Quarks are generally believed to never exist alone but only in groups of two or three (and, more recently, five); all searches for free quarks since 1977 have yielded negative results. Quarks are differentiated from leptons, the other family of elemental particles, by electric charge. Leptons (such as the electron or the muon) have integral charge (+1, 0 or -1) while quarks have +2/3 or -1/3 charge (antiquarks have -2/3 or +1/3 charge). All quarks have spin 1/2
Six different quarks are known; search for 4th-generation quarks is underway. The known quarks are:
|Name||Charge||Estimated mass (MeV)|
|Up (u)||+2/3||1.5 to 4.5 1|
|Down (d)||-1/3||5 to 8.5 1|
|Charm (c)||+2/3||1,000 to 1,400|
|Strange (s)||-1/3||80 to 155|
|Top / Truth (t)||+2/3||174,300 ± 5,100|
|Bottom / Beauty (b)||-1/3||4,000 to 4,500|
1. The estimates of u and d masses are not uncontroversial and still actively being investigated; in fact, there are even suggestions in literature that the u quark could be essentially massless.
Ordinary matter such as protons and neutrons are composed of quarks of the UP or DOWN variety only. A proton contains two UP quarks and one DOWN quark, giving a total charge of +1. A neutron is made of two DOWN quarks and one UP quark, giving a total charge of zero. The other varieties of quarks can only be produced in particle accelerators, and degenerate quickly to the UP and DOWN quarks. (Electrons do not contain quarks, but are of a different type of particle called a Lepton).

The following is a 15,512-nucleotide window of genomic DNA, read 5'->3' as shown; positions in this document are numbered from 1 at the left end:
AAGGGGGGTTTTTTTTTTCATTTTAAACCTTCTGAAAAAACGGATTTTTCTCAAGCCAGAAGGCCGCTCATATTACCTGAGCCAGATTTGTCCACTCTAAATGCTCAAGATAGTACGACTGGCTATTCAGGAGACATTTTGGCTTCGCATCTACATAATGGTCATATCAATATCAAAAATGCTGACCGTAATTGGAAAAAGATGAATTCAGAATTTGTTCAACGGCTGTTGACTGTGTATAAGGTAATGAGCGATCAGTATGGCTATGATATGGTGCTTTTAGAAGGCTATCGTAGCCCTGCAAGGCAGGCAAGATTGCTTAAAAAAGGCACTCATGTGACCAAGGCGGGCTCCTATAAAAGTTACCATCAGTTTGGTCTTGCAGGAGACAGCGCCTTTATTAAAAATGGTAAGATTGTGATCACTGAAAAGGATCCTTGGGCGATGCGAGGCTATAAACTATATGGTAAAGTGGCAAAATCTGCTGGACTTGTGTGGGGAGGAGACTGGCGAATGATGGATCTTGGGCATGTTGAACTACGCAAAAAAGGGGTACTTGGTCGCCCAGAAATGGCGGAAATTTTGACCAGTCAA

According to the theory of quantum chromodynamics (QCD), quarks possess another property that is called "color charge" (and that doesn't have anything to do with real color). Instead of just two different charge types (like + and - in electromagnetism), color charge comes in 3 types: "red", "green" and "blue" (6 if we count the "anticharges"). In the theory, only "color neutral" particles can exist. Particles composed of one red, one green and one blue quark are called baryons; the proton and the neutron are the most important examples. Particles composed of a quark and an anti-quark of the corresponding anti-color are called mesons.
Particles of different color charge are attracted and particles of like color charge are repelled by the strong nuclear force, which is transferred by gluons, particles that themselves carry color charge. Therefore, colors of quarks are not static, but are interchanged by gluons, always maintaining the result neutral. This interchange of color charge is thought to result in the strong nuclear force holding quarks together in mesons and baryons; a "secondary" effect of this strong nuclear force is to hold the protons and neutrons together in the atomic nucleus.
Due to the extremely strong nature of the strong force, quarks are never found free. They are always bound into baryons or mesons. When we try to separate quarks in a meson or baryon, as happens in particle accelerators, the strong force actually becomes stronger as they get farther apart. At some point it is more energetically favorable to create two more quarks to cancel out the increasing force, and two new quarks (a quark and an anti-quark) pop out of the vacuum. This process is called hadronization[?] or fragmentation, and is one of the least understood processes in particle physics. As a result of fragmentation, when quarks are produced in particle accelerators, instead of seeing the individual quarks in detectors, scientists see "jets" of many color-neutral particles (mesons and baryons), clustered together.
The theory behind quarks was first suggested by physicists Murray Gell-Mann and George Zweig[?], who found they could explain the properties of many particles by considering them to be composed of these elementary quarks. The name quark comes from "three quarks for Muster Mark", a nonsense phrase in James Joyce's Finnegans Wake.
See also: Rubik's Cube for an interesting parallel.
A fun look at our friends the quarks... (http://www.quarkdance.org)